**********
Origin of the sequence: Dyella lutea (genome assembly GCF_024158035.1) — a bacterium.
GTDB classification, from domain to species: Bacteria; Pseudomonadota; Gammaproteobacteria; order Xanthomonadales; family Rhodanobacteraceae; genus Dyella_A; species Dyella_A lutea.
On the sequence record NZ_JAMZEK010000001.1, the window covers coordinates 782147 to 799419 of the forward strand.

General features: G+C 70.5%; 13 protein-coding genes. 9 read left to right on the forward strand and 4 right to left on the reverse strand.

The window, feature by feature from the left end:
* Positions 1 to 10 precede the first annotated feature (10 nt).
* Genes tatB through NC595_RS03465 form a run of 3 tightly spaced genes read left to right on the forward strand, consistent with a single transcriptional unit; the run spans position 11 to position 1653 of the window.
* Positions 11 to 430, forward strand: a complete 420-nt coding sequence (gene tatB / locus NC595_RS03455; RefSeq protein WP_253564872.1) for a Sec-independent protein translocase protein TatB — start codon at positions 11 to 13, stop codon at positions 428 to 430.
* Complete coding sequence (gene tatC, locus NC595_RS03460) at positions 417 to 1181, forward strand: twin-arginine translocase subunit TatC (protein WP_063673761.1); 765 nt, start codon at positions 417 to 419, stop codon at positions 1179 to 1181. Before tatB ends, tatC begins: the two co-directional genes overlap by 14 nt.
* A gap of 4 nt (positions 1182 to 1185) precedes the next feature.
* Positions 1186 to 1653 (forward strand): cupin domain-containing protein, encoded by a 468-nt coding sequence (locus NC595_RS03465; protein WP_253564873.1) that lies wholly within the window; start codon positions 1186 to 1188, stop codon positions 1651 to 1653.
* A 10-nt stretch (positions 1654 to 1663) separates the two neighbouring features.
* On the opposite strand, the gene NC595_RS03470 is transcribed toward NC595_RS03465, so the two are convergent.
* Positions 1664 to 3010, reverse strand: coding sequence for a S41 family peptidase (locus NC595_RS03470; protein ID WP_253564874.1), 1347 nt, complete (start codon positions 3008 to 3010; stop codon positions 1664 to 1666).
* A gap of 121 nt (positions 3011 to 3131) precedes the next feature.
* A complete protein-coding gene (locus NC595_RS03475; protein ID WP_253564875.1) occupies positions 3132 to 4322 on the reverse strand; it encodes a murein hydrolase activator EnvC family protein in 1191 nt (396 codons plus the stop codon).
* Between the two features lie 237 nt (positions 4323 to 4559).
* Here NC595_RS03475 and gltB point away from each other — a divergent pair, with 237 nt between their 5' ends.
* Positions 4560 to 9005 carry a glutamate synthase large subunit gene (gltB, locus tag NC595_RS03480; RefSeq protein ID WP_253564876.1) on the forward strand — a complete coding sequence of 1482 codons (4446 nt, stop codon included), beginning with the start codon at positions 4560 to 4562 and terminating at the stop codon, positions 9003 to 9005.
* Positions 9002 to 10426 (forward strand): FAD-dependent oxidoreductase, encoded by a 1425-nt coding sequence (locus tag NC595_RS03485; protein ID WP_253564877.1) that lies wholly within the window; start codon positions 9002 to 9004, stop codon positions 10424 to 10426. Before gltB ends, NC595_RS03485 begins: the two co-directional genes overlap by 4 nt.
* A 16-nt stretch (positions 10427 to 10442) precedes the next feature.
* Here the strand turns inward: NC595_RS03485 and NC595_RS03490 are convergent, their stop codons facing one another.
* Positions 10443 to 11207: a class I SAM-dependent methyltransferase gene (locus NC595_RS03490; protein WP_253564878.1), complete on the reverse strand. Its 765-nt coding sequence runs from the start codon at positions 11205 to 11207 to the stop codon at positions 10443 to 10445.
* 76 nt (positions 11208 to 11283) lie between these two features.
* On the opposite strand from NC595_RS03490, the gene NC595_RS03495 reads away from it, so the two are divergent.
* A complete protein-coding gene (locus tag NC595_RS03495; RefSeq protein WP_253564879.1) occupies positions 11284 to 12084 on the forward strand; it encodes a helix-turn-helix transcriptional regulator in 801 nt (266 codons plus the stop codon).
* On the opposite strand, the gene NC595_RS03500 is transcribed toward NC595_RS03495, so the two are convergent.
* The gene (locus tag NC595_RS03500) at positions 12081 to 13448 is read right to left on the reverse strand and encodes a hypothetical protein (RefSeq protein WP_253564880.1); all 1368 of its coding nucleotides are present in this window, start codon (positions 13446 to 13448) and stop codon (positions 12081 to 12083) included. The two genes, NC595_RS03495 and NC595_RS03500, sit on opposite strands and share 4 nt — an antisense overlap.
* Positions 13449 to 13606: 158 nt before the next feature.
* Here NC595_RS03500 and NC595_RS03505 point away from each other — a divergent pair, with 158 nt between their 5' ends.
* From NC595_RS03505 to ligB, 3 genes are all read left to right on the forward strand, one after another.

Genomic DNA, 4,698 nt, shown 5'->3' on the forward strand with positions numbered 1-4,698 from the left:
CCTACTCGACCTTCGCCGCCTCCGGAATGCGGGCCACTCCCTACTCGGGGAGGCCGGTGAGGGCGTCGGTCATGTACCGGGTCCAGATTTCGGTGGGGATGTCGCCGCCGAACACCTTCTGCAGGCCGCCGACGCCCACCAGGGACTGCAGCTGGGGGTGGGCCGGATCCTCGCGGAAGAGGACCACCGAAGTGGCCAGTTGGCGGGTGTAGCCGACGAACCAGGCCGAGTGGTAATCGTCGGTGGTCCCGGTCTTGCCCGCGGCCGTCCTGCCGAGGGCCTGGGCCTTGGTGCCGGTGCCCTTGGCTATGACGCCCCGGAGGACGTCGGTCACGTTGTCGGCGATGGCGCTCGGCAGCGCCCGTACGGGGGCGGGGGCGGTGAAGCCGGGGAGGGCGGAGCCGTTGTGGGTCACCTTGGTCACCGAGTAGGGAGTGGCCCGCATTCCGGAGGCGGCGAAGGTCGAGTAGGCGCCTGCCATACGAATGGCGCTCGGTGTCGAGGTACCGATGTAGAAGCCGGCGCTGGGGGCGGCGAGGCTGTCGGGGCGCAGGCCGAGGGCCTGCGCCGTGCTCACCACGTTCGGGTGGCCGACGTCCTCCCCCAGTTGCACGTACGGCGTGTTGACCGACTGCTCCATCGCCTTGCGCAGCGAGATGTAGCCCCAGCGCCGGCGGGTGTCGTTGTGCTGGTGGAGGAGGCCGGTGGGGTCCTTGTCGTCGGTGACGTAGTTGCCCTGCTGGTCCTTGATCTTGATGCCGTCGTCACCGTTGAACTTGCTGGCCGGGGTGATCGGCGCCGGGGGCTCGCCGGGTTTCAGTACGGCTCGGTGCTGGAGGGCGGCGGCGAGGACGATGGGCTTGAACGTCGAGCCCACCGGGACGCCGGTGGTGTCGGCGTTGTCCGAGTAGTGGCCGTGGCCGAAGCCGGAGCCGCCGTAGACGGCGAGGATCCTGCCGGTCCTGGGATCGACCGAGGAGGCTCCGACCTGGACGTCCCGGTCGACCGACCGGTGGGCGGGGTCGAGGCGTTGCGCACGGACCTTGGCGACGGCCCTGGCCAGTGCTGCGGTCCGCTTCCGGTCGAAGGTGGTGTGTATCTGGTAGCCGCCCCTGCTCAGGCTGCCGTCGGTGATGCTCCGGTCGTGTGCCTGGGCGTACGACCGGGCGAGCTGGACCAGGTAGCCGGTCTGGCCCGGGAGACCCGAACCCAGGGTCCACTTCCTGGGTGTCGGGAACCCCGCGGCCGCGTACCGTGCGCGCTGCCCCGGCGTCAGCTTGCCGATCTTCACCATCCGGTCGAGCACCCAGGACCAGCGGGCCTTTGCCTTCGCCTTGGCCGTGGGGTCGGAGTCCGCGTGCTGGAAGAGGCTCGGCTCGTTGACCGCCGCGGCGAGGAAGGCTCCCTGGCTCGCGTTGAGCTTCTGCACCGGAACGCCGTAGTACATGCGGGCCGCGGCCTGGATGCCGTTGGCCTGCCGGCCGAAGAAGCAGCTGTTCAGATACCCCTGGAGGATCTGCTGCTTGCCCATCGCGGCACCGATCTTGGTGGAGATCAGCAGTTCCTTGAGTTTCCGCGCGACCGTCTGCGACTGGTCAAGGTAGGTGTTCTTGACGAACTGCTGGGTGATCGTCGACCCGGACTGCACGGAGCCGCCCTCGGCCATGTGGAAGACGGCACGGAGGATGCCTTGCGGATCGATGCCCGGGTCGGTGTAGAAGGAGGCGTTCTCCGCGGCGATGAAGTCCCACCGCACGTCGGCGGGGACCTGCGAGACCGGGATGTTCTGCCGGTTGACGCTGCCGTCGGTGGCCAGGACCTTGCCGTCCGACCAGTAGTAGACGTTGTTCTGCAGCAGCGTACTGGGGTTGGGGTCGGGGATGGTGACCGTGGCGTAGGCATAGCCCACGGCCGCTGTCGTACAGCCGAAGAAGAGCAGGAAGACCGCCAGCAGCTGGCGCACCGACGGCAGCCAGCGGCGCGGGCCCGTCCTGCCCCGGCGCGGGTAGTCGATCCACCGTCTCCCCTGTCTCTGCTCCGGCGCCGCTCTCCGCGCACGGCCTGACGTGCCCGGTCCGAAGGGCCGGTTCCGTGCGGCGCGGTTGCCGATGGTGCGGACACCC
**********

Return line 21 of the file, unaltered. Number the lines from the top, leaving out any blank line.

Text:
* A 16-nt stretch (positions 10427 to 10442) precedes the next feature.